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M3DB Single Node Deployment

Deploying a single-node cluster is a great way to experiment with M3DB and get a feel for what it has to offer. Our Docker image by default configures a single M3DB instance as one binary containing:

  • An M3DB storage instance (m3dbnode) for timeseries storage. This includes an embedded tag-based metrics index, as well as as an embedded etcd server for storing the above mentioned cluster topology and runtime configuration.
  • A "coordinator" instance (m3coordinator) for writing and querying tagged metrics, as well as managing cluster topology and runtime configuration.

To begin, first start up a Docker container with port 7201 (used to manage the cluster topology) and port 9003 (used to read and write metrics) exposed. We recommend you create a persistent data directory on your host for durability:

docker pull quay.io/m3/m3dbnode:latest
docker run -p 7201:7201 -p 9003:9003 --name m3db -v $(pwd)/m3db_data:/var/lib/m3db quay.io/m3/m3dbnode:latest

Next, create an initial namespace for your metrics in the database:

curl -X POST http://localhost:7201/api/v1/database/create -d '{
  "type": "local",
  "namespaceName": "default",
  "retentionTime": "48h"
}'

Shortly after, you should see your node complete bootstrapping! Don't worry if you see warnings or errors related to a local cache file, such as [W] could not load cache from file /var/lib/m3kv/m3db_embedded.json. Those are expected for a local instance and in general any warn-level errors (prefixed with [W]) should not block bootstrapping.

02:28:30.008072[I] updating database namespaces [{adds [default]} {updates []} {removals []}]
02:28:30.270681[I] node tchannelthrift: listening on 0.0.0.0:9000
02:28:30.271909[I] cluster tchannelthrift: listening on 0.0.0.0:9001
02:28:30.519468[I] node httpjson: listening on 0.0.0.0:9002
02:28:30.520061[I] cluster httpjson: listening on 0.0.0.0:9003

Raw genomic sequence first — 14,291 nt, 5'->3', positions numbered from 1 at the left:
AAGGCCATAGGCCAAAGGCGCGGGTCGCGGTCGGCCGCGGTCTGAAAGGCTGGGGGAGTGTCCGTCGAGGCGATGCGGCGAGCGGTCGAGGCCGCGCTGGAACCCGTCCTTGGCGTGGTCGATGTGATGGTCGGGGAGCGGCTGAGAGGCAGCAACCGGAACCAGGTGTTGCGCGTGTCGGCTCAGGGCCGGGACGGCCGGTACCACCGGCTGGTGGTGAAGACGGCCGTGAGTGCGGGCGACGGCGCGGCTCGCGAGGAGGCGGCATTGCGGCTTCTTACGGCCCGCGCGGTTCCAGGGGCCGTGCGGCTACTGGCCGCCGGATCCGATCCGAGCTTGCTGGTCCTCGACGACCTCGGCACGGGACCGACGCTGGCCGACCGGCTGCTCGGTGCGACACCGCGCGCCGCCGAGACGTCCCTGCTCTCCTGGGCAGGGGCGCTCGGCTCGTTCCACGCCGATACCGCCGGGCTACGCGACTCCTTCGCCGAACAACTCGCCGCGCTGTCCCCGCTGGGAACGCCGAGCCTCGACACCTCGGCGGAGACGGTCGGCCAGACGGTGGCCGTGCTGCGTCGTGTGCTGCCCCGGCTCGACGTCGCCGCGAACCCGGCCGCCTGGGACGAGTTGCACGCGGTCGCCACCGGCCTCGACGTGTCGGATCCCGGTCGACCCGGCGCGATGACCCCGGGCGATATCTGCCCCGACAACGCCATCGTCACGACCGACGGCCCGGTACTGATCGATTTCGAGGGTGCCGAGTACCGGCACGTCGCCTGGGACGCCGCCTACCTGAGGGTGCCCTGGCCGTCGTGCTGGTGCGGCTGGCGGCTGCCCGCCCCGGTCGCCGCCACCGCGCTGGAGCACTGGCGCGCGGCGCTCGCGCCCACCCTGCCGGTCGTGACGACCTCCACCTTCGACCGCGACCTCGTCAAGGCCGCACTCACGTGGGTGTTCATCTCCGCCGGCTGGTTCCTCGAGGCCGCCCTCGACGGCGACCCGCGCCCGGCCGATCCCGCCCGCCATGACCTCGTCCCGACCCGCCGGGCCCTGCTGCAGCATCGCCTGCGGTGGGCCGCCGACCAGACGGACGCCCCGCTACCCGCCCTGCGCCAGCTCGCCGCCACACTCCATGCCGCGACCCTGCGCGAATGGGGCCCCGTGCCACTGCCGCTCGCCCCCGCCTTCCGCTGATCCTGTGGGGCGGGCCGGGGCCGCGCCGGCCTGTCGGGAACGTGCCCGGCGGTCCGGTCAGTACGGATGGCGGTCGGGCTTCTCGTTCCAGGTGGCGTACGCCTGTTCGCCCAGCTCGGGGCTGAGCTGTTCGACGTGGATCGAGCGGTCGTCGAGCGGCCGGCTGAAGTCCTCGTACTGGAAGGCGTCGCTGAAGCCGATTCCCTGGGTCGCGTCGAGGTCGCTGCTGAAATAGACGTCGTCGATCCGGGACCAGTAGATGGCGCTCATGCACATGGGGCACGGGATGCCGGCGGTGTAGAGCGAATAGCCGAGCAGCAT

02:28:30.520652[I] bootstrap finished [{namespace metrics} {duration 55.4µs}]
02:28:30.520909[I] bootstrapped

The node also self-hosts its OpenAPI docs, outlining available endpoints. You can access this by going to localhost:7201/api/v1/openapi in your browser.

OpenAPI Doc

Now you can experiment with writing tagged metrics:

curl -sSf -X POST http://localhost:9003/writetagged -d '{
  "namespace": "default",
  "id": "foo",
  "tags": [
    {
      "name": "city",
      "value": "new_york"
    },
    {
      "name": "endpoint",
      "value": "/request"
    }
  ],
  "datapoint": {
    "timestamp": '"$(date "+%s")"',
    "value": 42.123456789
  }
}
'

And reading the metrics you've written:

curl -sSf -X POST http://localhost:9003/query -d '{
  "namespace": "default",
  "query": {
    "regexp": {
      "field": "city",
      "regexp": ".*"
    }
  },
  "rangeStart": 0,
  "rangeEnd": '"$(date "+%s")"'
}' | jq .

{
  "results": [
    {
      "id": "foo",
      "tags": [
        {
          "name": "city",
          "value": "new_york"
        },
        {
          "name": "endpoint",
          "value": "/request"
        }
      ],
      "datapoints": [
        {
          "timestamp": 1527039389,
          "value": 42.123456789
        }
      ]
    }
  ],
  "exhaustive": true
}

Integrations

Prometheus as a long term storage remote read/write endpoint.